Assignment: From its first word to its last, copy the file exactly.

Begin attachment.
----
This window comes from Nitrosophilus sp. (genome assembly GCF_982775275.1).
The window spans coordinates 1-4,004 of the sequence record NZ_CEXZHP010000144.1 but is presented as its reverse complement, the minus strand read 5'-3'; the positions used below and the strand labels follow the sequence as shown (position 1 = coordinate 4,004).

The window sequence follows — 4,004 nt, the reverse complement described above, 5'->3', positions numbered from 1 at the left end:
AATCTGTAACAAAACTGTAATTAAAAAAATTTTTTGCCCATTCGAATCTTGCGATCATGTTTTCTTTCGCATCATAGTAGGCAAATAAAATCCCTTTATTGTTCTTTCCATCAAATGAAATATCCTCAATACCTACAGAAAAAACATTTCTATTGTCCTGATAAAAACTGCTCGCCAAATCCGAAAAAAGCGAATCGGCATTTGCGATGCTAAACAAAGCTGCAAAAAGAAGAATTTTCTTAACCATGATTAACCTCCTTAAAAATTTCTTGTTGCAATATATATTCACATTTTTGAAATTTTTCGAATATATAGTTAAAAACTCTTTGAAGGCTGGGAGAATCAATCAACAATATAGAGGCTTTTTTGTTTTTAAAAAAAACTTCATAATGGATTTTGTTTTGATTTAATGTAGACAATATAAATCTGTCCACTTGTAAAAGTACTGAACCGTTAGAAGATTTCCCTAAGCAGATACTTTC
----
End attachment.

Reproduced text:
This window comes from Nitrosophilus sp. (genome assembly GCF_982775275.1).
The window spans coordinates 1-4,004 of the sequence record NZ_CEXZHP010000144.1 but is presented as its reverse complement, the minus strand read 5'-3'; the positions used below and the strand labels follow the sequence as shown (position 1 = coordinate 4,004).

The window sequence follows — 4,004 nt, the reverse complement described above, 5'->3', positions numbered from 1 at the left end:
AATCTGTAACAAAACTGTAATTAAAAAAATTTTTTGCCCATTCGAATCTTGCGATCATGTTTTCTTTCGCATCATAGTAGGCAAATAAAATCCCTTTATTGTTCTTTCCATCAAATGAAATATCCTCAATACCTACAGAAAAAACATTTCTATTGTCCTGATAAAAACTGCTCGCCAAATCCGAAAAAAGCGAATCGGCATTTGCGATGCTAAACAAAGCTGCAAAAAGAAGAATTTTCTTAACCATGATTAACCTCCTTAAAAATTTCTTGTTGCAATATATATTCACATTTTTGAAATTTTTCGAATATATAGTTAAAAACTCTTTGAAGGCTGGGAGAATCAATCAACAATATAGAGGCTTTTTTGTTTTTAAAAAAAACTTCATAATGGATTTTGTTTTGATTTAATGTAGACAATATAAATCTGTCCACTTGTAAAAGTACTGAACCGTTAGAAGATTTCCCTAAGCAGATACTTTC